You can tell a lot about a restaurant based on the lighting. A darker room is intimate and romantic, while a well-lit space is more casual, a space for happy hours and business gatherings.
Most eateries have to choose a single lighting motif because changing it requires a lot of work and time.
Pearl, a seafood restaurant in downtown Bellevue, Wash., is testing out a lighting platform that uses liquid crystal display (LCD) and solid state technology to control focus point, shape, color and other aspects of light through a smartphone app or device that can be plugged into a computer or tablet.
The technology, currently being developed by a San Jose, Calif.- company called LensVector, allows Pearl to choose different light settings for every table, said Mikel Rogers, the restaurant’s managing partner. One table could be low-lit for a date, and the one right next to it could be bright for a group gathering. A meal could begin with low lighting and when menus show up the light could be changed to make it easier to read.
“You can essentially stand on one end of the room and use your phone and change (the light) right there,” Rogers said. “You don’t have to poke your head around and change it, you can make adjustments then and there.”
Pearl is one of the first businesses to test this technology, and it was the site of a recent meeting of more than 25 retailers, restaurant owners, galleries, real estate developers to see a demonstration of LensVector’s lighting technology.
LensVector representatives call their technology the last mile in the journey to control light. Controlling brightness, like using a dimmer switch, has long been available, and changing colors has become common with smartphones and other devices. What hasn’t been possible is focusing and steering light in a simple fashion. LensVector says its new technology is bringing that ability to the marketplace.
“What we haven’t been able to do yet is change the shape of the beam of light, change the distribution and do it dynamically; this is the last mile,” said James Benya, who runs Benya Burnett Consultancy, a lighting firm based in Davis, Calif., that is working with LensVector on its technology.
The applications for LensVector’s technology are endless, say its proponents. They listed hotels, casinos and art galleries as just some of the possible uses. At the office, employees could toggle between light settings when reading documents on their desks or on the computer. Shop owners who constantly rearrange displays would easily be able to change how they are lit.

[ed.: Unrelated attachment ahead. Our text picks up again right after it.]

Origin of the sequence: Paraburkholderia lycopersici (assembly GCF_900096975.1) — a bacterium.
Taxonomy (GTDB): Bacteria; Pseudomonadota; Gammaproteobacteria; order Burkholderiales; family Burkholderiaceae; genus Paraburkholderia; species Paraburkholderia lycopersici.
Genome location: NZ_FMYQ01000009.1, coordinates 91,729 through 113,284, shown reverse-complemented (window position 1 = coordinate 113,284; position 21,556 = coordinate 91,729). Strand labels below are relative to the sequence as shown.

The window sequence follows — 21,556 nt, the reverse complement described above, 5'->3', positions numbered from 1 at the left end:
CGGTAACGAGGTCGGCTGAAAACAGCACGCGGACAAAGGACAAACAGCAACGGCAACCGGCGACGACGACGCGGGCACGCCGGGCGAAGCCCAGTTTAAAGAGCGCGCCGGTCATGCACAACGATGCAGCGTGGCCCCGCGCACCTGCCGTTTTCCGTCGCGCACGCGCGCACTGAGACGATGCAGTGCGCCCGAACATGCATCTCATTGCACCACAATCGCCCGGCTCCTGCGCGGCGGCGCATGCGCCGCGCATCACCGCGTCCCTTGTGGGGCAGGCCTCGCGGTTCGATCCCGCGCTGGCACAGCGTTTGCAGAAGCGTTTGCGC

Howard Earhart, CEO of LensVector, said the lighting technology is still in its alpha testing phase and the team would not say when a final product will be launched. Within a month or so, Earhart said, LensVector will be back with a beta test. LensVector has not set a final price for the product.
Earhart, who has been involved in numerous company turnarounds, said the most important thing is to get the technology right before bringing it to market.
“Right here, we’ve got all the constituencies and the applications so that we really nail it, before we go out and scale it,” he said.
LensVector’s original research was done in Quebec and its business side and software development is in San Jose, but it will launch in the Seattle area and seek approximately $5 million in its first investment round in the region. That’s partly because some of the major investors are based in the Northwest. Flohr Asset Management, a Bellevue-based firm that invests mostly in real estate, has a 25 percent interest in the company. Jeff Flohr said he plans to bring LensVector’s lighting technology into several of his properties and other businesses.
There is also a big lighting community in the Seattle area that the team thinks will understand and appreciate what LensVector is doing.
LensVector unveiled this technology at the 2016 Lightfair Show in late April in San Diego. Based on the positive response, LensVector said it decided to bring in Benya and A. Brent York, two titans of the industry, to help refine the technology and bring it to market.
Benya, who has worked in the light industry for 42 years said LenVector’s technology “probably one of the most exciting new breakthroughs in lighting we’ve ever seen.”
From cell phone cameras to lighting technology
Tom Killick and Tigran Galstian, a physicist at Laval University in Quebec, co-founded LensVector about 10 years ago to build more efficient camera technology for cell phones. Killick is the current vice president of business for LensVector.
The company had raised more than $50 million over several years to build a solid state cell phone camera to be released in China. That plan was still alive until late last year when the Chinese market collapsed. Flohr said the sinking economy there drastically lowered the price of phones, and the camera technology no longer made sense. It was at that point the LensVector team decided to focus on the lighting technology, which had also been working on for some time.
Flohr said the cell phone technology is still alive and will be brought to market when the time is right.
Billy O’Neill attended LensVector’s pitch last month. He was Dale Chihuly’s right-hand man for more than 17 years, and figuring out the perfect lighting configuration for glass pieces was a key part of his job. He now has his own company doing branding for a variety of clients including artists.
O’Neill said art galleries in particular make sense for this new lighting technology because typically they only have a limited number of lighting setups to showcase a variety of pieces. Every time they want to change something they have to go up on ladders and do it manually. He envisioned a scenario where every piece could get its own custom light display.
“It would take a lighting designer a long time, a lot of bulbs, a lot of fixtures and a lot of dialog, but here you can stand below a piece with your phone and dial it in,” O’Neill said.